Interestingly, examples from three studies of acceleration reveal three different mechanisms for maintaining alignment between the ground reaction force and the center of mass during accelerations. To maintain alignment between the center of mass and ground reaction force, an accelerating runner must either position its center of mass more anteriorly (relative to steady-speed running) or position the point of force application more posteriorly. Human runners rely primarily on the first of these options,leaning forward during the accelerative portion of a sprint to position the center of mass anterior of the foot and in line with the forward-oriented ground reaction force vector (Harland and Steele, 1997). In contrast, dogs accelerate during a trot by redistributing vertical force between the fore- and hindlimbs to position the mean origin (center of pressure) of the ground reaction force more posteriorly(Lee et al., 1999).

Some of these mechanisms are unavailable to running birds because their center of pressure is constrained to the area of their foot and their center of mass is positioned anterior to their hip during normal running. Instead,during an acceleration, turkeys alter their angle of limb retraction and protraction to keep the center of mass anterior to the foot during most of the step. Changes in the pattern of force development also contribute to the alignment of the center of mass and ground reaction force during acceleration. An increase in the magnitude of the vertical force means that the angle from vertical of the ground reaction force for any given propulsive force is smaller. Also, during accelerations, the development of the vertical ground reaction force is delayed with respect to the time of foot contact so that the body is positioned more anteriorly by the time significant force is developed(Fig. 2). These mechanisms allow turkeys to produce the high propulsive forces needed in an acceleration without losing balance.

How quickly can turkeys accelerate?

There is little information available to estimate how quickly animals can accelerate to top speed. Our measurements are based only on power outputs during single footfalls near one running speed, but they can provide a first estimate of the time it would take a turkey to accelerate to top speed,assuming that they maintain the same power output across their entire speed range. At a top speed of 7 ms-1 (based on our own observations of free-running turkeys), a turkey's kinetic energy is 24.5 J kg-1body mass. The maximum stroke power measured here of 11.5 W kg-1body mass suggests that the animal would be able to accelerate to this top speed in just over 2 s (assuming a duty factor of 0.5). If we assume a mean stride frequency of 2.5 Hz (Gatesy and Biewener, 1991), the animal would reach maximum speed in approximately four strides.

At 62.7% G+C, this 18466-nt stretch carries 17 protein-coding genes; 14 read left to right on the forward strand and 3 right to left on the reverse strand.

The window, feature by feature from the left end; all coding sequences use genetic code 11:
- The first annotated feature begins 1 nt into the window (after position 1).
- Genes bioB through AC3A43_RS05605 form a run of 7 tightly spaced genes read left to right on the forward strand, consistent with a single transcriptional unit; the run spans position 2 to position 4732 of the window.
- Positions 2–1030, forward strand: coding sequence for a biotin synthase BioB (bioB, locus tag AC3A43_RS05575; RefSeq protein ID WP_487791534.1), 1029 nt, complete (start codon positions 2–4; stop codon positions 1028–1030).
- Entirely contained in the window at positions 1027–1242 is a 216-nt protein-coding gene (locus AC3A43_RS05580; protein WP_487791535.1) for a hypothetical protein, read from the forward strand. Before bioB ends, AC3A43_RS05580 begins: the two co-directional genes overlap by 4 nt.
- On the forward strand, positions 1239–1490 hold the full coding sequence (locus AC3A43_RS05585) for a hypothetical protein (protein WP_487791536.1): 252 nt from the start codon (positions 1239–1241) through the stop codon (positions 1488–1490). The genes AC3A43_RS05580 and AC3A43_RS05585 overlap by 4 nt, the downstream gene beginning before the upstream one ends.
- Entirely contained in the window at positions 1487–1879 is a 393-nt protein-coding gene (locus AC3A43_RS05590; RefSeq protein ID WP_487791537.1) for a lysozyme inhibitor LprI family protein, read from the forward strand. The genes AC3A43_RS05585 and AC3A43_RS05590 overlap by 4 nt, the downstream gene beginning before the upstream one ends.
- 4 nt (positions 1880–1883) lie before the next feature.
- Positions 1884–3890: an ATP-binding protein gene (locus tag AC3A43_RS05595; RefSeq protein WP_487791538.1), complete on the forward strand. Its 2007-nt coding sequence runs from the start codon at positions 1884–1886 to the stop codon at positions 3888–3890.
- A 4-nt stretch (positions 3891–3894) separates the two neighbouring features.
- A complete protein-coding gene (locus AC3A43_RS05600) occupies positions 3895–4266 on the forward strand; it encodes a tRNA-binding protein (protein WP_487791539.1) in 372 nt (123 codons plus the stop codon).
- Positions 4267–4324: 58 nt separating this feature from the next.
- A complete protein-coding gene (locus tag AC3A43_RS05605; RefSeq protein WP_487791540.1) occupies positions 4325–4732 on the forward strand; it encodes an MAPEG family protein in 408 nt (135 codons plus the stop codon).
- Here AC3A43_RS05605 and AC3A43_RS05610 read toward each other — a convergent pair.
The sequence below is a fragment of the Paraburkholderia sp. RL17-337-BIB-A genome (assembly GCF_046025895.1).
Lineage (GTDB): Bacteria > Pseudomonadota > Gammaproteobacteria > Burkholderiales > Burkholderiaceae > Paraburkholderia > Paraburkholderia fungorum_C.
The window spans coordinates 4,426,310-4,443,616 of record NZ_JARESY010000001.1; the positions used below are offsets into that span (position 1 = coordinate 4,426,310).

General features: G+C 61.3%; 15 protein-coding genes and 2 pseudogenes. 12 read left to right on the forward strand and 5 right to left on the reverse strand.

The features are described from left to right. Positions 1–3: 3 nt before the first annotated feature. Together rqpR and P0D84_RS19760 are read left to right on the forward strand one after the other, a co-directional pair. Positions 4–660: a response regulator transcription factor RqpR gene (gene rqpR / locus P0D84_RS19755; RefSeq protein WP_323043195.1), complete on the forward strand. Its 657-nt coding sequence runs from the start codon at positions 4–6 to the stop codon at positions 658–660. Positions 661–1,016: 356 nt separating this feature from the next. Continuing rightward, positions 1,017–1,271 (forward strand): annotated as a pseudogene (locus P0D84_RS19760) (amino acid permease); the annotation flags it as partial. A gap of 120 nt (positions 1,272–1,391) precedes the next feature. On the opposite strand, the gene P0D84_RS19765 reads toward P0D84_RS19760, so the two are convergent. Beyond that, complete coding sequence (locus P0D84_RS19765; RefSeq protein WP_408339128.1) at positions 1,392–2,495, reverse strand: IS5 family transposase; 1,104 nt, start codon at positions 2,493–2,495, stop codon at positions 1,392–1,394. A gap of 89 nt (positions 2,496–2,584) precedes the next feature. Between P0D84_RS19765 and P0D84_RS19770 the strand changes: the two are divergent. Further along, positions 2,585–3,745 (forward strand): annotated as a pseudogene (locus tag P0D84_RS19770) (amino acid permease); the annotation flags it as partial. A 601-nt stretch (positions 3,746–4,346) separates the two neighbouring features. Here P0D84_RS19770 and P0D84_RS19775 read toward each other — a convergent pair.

Elastic energy storage and recovery during accelerations

What role does elastic energy storage and recovery play in accelerations?Two features of the power profile suggest that redistribution of muscle power by storage and recovery of strain energy in elastic elements is important during powerful accelerations. First, values for peak instantaneous power output of the entire hindlimb musculature during the highest accelerations exceed 400 W kg-1. Although recent data suggest very high power-generating capacity in pectoralis muscle of galliform birds (as high as 400 W kg-1 sustained power), it is likely that the very high power output measured during turkey accelerations results in part from the amplification of muscle power by the recoil of elastic elements late in the step. Second, our estimates of the high mean stroke power developed during the step indicate that the muscle contractile units must operate at a relatively constant, high power output during the entire step(Fig. 7B). Given the very low power applied to the body during the first half of the step(Fig. 5), a high mean muscle power output is possible only if, during this time, muscle power is applied to the stretch of elastic elements rather than to increasing the mechanical energy of the body. The asymmetric power profile is consistent with the idea that muscle shortening directly stretches elastic elements to store elastic strain energy in the first half of the step. Then, during the second half of the step, both muscle power and released elastic power are applied to the body.